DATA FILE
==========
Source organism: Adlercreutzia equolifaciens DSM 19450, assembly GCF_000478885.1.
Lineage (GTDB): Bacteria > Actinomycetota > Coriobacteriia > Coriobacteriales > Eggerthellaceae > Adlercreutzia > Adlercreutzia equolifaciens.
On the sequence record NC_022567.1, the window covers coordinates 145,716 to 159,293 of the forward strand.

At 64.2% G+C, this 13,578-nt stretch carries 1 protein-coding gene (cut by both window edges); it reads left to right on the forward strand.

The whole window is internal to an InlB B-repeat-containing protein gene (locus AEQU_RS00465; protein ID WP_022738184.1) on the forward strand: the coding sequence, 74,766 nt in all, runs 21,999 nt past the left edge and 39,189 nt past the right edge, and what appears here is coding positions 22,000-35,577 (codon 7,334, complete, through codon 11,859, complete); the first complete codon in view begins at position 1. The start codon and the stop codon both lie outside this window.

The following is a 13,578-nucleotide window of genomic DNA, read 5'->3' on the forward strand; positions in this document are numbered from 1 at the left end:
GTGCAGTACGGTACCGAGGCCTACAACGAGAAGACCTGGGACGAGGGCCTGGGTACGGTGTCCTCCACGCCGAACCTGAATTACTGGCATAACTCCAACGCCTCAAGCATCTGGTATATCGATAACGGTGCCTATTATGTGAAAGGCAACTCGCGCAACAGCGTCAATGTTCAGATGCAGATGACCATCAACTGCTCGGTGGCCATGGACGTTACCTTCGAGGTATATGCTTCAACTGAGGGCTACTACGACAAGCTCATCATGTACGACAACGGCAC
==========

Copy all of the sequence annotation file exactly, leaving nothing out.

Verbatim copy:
Source organism: Adlercreutzia equolifaciens DSM 19450, assembly GCF_000478885.1.
Lineage (GTDB): Bacteria > Actinomycetota > Coriobacteriia > Coriobacteriales > Eggerthellaceae > Adlercreutzia > Adlercreutzia equolifaciens.
On the sequence record NC_022567.1, the window covers coordinates 145,716 to 159,293 of the forward strand.

At 64.2% G+C, this 13,578-nt stretch carries 1 protein-coding gene (cut by both window edges); it reads left to right on the forward strand.

The whole window is internal to an InlB B-repeat-containing protein gene (locus AEQU_RS00465; protein ID WP_022738184.1) on the forward strand: the coding sequence, 74,766 nt in all, runs 21,999 nt past the left edge and 39,189 nt past the right edge, and what appears here is coding positions 22,000-35,577 (codon 7,334, complete, through codon 11,859, complete); the first complete codon in view begins at position 1. The start codon and the stop codon both lie outside this window.

The following is a 13,578-nucleotide window of genomic DNA, read 5'->3' on the forward strand; positions in this document are numbered from 1 at the left end:
GTGCAGTACGGTACCGAGGCCTACAACGAGAAGACCTGGGACGAGGGCCTGGGTACGGTGTCCTCCACGCCGAACCTGAATTACTGGCATAACTCCAACGCCTCAAGCATCTGGTATATCGATAACGGTGCCTATTATGTGAAAGGCAACTCGCGCAACAGCGTCAATGTTCAGATGCAGATGACCATCAACTGCTCGGTGGCCATGGACGTTACCTTCGAGGTATATGCTTCAACTGAGGGCTACTACGACAAGCTCATCATGTACGACAACGGCAC